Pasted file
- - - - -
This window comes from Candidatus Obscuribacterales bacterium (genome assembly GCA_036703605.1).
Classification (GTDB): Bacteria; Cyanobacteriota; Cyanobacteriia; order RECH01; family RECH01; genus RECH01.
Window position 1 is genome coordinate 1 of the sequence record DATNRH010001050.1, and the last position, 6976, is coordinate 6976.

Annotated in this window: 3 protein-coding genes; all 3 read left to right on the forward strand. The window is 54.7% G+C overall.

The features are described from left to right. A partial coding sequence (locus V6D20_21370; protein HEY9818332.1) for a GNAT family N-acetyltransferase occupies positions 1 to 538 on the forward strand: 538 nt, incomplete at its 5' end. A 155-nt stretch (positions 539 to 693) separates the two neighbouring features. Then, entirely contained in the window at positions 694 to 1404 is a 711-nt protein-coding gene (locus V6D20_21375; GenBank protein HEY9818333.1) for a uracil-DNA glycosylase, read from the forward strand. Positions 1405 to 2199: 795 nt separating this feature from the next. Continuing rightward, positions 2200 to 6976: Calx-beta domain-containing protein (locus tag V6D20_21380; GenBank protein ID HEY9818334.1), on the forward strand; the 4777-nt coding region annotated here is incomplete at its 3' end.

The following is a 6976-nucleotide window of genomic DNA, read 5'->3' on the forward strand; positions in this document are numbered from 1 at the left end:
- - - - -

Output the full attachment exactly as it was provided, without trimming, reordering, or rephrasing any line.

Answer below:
This window comes from Candidatus Obscuribacterales bacterium (genome assembly GCA_036703605.1).
Classification (GTDB): Bacteria; Cyanobacteriota; Cyanobacteriia; order RECH01; family RECH01; genus RECH01.
Window position 1 is genome coordinate 1 of the sequence record DATNRH010001050.1, and the last position, 6976, is coordinate 6976.

Annotated in this window: 3 protein-coding genes; all 3 read left to right on the forward strand. The window is 54.7% G+C overall.

The features are described from left to right. A partial coding sequence (locus V6D20_21370; protein HEY9818332.1) for a GNAT family N-acetyltransferase occupies positions 1 to 538 on the forward strand: 538 nt, incomplete at its 5' end. A 155-nt stretch (positions 539 to 693) separates the two neighbouring features. Then, entirely contained in the window at positions 694 to 1404 is a 711-nt protein-coding gene (locus V6D20_21375; GenBank protein HEY9818333.1) for a uracil-DNA glycosylase, read from the forward strand. Positions 1405 to 2199: 795 nt separating this feature from the next. Continuing rightward, positions 2200 to 6976: Calx-beta domain-containing protein (locus tag V6D20_21380; GenBank protein ID HEY9818334.1), on the forward strand; the 4777-nt coding region annotated here is incomplete at its 3' end.

The following is a 6976-nucleotide window of genomic DNA, read 5'->3' on the forward strand; positions in this document are numbered from 1 at the left end: